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Monday, March 04, 2024

Gainesville paints crosswalks rainbow to celebrate “Coming Out Day”

<p dir="ltr">A pedestrian walks past one of the rainbow crosswalks Tuesday evening in downtown Gainesville near Bo Diddley Plaza.</p>

A pedestrian walks past one of the rainbow crosswalks Tuesday evening in downtown Gainesville near Bo Diddley Plaza.

Rainbow crosswalks have been in cities around the country from Atlanta to Seattle to New York. This week, Gainesville will add itself to the list.

The city’s Public Works Department started painting the crosswalks at Northeast First Street and Northeast First Avenue by City Hall, and Southeast First Street by the Hippodrome Theatre in celebration of National Coming Out Day.

The annual awareness day was designated by the Human Rights Campaign in 1988 to “promote a safe world for LGBTQ individuals to live truthfully and openly.” The Pride Community Center of North Central Florida approached city commissioners with the idea earlier this year, and it was approved unanimously, said City Commissioner David Arreola.

The community center also set up a GoFundMe fundraiser seeking $7,000 for the costs of painting the crosswalks. The painted crosswalks are expected to be done by Friday, in time for the annual Gainesville Pride Parade and Festival next weekend.

Painting began Tuesday at the intersection of Northeast 1st Street, with half the crosswalk already sporting the colors of the rainbow. But, not everyone is in favor of the new crosswalks.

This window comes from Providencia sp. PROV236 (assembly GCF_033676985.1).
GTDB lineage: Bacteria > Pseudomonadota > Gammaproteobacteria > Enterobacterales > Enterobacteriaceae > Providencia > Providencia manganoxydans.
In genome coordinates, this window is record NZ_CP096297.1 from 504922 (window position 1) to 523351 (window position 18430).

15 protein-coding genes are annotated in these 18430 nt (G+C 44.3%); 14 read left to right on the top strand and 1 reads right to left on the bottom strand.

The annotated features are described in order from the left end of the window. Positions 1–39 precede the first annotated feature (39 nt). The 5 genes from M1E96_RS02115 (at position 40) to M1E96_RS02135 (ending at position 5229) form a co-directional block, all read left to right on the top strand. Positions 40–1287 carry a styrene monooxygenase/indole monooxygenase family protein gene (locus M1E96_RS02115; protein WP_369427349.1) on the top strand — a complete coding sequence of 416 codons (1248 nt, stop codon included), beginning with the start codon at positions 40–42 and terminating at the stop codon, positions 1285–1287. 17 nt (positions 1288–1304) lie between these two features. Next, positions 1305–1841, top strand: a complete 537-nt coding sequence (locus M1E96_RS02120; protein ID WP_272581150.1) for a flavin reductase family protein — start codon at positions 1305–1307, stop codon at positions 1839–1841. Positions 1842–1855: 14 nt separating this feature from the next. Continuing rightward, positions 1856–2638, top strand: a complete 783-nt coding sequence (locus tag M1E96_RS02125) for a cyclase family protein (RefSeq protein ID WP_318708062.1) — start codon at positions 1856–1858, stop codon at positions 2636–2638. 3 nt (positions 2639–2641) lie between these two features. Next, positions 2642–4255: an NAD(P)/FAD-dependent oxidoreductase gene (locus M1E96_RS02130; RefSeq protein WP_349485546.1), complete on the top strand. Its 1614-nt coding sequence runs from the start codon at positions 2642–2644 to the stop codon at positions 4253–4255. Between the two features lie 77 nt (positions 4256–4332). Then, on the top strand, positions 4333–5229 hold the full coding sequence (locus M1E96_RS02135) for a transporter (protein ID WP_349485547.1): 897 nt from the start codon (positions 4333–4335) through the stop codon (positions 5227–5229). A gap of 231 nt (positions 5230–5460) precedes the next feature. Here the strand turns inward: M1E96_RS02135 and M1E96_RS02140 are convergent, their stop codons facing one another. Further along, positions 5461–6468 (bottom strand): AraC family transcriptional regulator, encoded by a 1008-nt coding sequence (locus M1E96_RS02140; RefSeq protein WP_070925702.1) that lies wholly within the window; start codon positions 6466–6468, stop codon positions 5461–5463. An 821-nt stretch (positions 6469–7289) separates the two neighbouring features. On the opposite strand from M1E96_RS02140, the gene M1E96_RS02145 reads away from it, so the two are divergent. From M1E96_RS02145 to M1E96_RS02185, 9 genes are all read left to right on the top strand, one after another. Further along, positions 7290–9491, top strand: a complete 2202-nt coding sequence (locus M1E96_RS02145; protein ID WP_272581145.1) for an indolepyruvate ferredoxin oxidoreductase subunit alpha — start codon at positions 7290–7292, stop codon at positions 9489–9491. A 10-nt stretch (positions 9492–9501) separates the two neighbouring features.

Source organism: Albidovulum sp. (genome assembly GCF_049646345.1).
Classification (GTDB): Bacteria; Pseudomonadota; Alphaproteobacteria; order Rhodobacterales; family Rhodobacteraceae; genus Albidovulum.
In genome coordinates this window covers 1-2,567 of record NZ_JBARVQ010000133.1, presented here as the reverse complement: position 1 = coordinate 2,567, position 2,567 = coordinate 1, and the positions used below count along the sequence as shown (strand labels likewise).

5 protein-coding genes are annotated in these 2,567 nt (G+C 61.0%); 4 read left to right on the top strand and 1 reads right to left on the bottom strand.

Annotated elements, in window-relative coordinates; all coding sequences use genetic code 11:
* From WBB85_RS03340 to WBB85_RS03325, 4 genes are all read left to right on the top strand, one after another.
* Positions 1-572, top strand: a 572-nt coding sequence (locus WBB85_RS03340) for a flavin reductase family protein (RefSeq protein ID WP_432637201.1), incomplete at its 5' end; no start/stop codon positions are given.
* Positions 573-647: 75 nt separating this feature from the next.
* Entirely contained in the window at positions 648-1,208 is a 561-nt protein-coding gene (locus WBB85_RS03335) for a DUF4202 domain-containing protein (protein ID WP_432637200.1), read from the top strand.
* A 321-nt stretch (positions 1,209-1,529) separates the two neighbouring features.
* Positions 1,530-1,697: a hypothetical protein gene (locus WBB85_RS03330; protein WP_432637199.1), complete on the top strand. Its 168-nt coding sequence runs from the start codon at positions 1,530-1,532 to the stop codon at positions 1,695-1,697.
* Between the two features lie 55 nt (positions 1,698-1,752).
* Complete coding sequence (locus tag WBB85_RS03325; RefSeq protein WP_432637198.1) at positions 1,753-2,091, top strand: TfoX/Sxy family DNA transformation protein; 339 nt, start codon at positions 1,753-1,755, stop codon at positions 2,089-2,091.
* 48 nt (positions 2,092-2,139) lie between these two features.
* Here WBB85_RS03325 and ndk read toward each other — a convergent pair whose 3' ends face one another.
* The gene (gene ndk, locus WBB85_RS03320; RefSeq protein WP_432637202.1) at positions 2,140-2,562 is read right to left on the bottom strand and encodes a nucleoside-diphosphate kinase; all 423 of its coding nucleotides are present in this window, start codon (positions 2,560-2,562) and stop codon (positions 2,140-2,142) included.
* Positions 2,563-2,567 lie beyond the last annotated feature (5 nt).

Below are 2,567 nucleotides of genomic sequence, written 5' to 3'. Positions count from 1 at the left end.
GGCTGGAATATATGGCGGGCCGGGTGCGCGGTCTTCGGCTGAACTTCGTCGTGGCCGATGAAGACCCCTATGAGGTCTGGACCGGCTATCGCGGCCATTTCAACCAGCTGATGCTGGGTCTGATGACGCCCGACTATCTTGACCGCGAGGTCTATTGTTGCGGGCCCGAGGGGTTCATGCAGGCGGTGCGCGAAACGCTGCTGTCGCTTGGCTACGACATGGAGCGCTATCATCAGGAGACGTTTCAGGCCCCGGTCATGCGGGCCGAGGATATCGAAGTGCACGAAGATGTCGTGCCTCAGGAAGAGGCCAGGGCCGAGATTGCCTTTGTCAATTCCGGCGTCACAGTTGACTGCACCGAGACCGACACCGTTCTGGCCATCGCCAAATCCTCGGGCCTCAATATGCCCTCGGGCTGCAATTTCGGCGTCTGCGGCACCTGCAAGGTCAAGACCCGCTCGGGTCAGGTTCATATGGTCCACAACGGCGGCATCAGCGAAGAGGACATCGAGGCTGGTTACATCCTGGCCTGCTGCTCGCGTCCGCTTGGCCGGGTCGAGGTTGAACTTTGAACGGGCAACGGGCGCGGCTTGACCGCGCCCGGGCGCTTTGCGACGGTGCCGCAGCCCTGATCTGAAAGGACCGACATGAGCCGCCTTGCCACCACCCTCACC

Some members of Holy Trinity Episcopal Church have reached out to city commissioners to express their opposition, describing the pride flag as “divisive” and “a political symbol.”

“From a personal viewpoint, I lived in Austin prior to moving to Gainesville and experienced the divisiveness that the move to install rainbow crosswalks caused in back 2014 both with downtown churches and the public at large,” Ed Brewer, a member of Holy Trinity Episcopal Church wrote in an email to City Commissioner Adrian Hayes-Santos. 

Brewer added the city did not consult with the church prior to approving the change, referring to it as “an illegal government action and in contravention of the First Amendment.” Crosswalks and sidewalks are considered public property. 

Sarah Montgomery, wife of Reverend J. Fletcher Montgomery who is the rector at Holy Trinity, also expressed her disdain about the crosswalks in an email to Commissioner Hayes-Santos.

“While Holy Trinity is welcoming to the LGBTQ+ community, the rainbow flag continues to be a divisive symbol in our very diverse community…,” Sarah Montgomery wrote in the email. “I do not think anyone should be forced to cross a political symbol on their way to worship.”

Hayes-Santos could not be reached for comment as he is out of the country.

Despite reservations from some members, Rev. Montgomery shared praise about the crosswalks in an email to Hayes-Santos. 

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Montgomery wrote that he was pleased to hear about the rainbow crosswalk. 

“It is my sincere hope that this colorful symbol of unity through diversity will be recognized as a bridge that will bring the people of Gainesville ever closer to real unity and peace.”

A pedestrian walks past one of the rainbow crosswalks Tuesday evening in downtown Gainesville near Bo Diddley Plaza.

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